The Morton Arboretum schedules some pleasant evening events at this time of year. Last year we went to one of these and I blogged about it at the time. In that piece I was a little annoyed with myself because I hadn’t taken my camera with me and had to make use of my phone in a situation that really would have merited something a little better. This time I made sure to be a little better prepared (although I was out of the door before I realized the bag with the camera in it was still in the spare room!).
The evening consists of a jazz quartet, a bar (several actually) and the chance to order some tapas from the countless staff taking care of things. As the evening comes in, sitting out in the fresh air with the lake in the background, listening to jazz and enjoying a pleasant glass of sauvignon blanc while snacking on some tasty morsels is certainly not the worst way to spend some time.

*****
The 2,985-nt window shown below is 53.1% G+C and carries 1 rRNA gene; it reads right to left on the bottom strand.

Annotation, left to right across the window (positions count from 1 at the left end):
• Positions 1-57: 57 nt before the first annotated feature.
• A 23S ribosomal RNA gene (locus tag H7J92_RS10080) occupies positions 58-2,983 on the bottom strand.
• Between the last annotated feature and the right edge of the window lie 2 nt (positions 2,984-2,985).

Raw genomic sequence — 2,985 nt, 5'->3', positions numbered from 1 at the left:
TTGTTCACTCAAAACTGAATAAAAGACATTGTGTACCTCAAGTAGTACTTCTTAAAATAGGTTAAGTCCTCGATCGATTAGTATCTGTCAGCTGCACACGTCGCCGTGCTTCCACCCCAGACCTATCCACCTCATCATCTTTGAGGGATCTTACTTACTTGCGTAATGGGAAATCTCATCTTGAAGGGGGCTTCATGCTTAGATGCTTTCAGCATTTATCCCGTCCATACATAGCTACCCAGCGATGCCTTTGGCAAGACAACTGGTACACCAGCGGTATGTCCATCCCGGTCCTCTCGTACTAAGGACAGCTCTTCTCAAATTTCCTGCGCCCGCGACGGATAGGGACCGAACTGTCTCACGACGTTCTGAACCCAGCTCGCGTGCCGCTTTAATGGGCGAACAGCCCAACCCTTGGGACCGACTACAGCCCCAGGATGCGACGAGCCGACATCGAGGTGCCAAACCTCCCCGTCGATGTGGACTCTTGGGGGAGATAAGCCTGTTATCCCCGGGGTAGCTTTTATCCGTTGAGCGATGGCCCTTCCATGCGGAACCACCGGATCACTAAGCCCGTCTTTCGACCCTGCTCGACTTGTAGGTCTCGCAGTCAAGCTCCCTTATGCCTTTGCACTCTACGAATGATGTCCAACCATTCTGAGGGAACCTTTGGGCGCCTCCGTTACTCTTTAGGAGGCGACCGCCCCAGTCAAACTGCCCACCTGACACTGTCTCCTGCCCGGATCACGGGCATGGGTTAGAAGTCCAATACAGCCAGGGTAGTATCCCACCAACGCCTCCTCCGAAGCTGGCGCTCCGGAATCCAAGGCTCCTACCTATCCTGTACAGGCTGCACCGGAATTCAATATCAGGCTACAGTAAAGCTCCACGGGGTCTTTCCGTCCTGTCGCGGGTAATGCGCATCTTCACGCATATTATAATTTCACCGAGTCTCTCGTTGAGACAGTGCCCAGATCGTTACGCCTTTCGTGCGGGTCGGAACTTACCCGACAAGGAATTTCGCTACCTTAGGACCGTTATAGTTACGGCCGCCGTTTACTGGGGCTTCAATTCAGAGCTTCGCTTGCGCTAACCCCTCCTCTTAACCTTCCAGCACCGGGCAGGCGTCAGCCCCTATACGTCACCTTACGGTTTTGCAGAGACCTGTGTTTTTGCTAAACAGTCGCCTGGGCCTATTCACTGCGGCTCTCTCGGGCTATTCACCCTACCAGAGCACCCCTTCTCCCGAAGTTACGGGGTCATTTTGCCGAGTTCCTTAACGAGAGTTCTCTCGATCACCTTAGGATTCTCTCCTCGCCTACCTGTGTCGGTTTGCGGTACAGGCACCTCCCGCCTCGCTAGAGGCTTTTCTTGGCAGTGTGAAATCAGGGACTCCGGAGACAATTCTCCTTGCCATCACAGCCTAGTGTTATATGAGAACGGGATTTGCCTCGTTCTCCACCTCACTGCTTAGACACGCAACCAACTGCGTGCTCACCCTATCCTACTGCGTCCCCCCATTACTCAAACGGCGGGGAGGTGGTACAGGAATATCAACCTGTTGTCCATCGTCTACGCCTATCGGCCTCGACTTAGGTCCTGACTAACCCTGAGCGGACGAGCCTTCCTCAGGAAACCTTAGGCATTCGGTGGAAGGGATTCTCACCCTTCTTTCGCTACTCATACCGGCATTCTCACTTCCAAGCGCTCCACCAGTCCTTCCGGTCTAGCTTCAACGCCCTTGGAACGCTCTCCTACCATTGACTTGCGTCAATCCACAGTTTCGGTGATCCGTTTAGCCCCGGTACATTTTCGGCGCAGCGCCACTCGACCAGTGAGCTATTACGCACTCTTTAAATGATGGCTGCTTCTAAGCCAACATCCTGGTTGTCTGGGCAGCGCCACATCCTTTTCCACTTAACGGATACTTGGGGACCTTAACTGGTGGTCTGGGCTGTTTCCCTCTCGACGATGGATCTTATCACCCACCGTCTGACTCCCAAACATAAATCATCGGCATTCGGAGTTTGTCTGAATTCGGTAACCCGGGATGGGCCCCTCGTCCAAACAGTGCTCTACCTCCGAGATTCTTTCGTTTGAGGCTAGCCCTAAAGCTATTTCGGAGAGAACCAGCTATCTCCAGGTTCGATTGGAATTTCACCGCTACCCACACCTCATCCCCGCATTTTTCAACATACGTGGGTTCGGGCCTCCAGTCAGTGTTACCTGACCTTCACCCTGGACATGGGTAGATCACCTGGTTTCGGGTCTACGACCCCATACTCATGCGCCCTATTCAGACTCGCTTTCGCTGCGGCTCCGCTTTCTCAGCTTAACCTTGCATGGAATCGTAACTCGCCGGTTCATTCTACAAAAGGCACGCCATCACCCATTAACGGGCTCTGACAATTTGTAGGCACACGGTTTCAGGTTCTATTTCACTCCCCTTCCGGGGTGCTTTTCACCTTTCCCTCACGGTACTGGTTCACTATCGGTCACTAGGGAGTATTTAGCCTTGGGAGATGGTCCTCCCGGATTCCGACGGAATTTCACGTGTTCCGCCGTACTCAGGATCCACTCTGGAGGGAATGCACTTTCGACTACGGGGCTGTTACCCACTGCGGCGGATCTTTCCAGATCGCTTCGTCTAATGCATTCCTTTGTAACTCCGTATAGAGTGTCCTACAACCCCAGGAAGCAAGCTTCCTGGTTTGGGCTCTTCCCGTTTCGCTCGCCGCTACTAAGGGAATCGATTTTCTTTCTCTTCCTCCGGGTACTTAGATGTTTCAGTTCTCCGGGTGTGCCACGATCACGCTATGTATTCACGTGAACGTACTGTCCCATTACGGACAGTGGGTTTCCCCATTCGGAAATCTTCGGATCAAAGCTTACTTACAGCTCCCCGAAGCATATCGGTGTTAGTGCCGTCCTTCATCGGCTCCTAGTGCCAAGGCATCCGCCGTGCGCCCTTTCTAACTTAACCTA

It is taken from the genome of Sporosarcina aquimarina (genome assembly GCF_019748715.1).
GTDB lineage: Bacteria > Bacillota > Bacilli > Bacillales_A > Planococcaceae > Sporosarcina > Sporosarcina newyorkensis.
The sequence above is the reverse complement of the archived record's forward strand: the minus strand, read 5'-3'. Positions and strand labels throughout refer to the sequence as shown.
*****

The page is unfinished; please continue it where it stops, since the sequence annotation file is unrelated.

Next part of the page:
As we headed out to the arboretum, it started to get quite cloudy. This was not what I was hoping for but it was higher level cloud and the temperature was not dropping much so being outside should still be okay. Indeed, that was the case and, as the evening drew in, the clouds drifted away and we were left with some really lovely conditions. We munched and slurped and listened to the jazz. I am not a huge jazz fan to be honest. However, after a glass or two, I became a lot more appreciative. Did they get better, did I get more attuned or does jazz always sound better with a gentle buzz?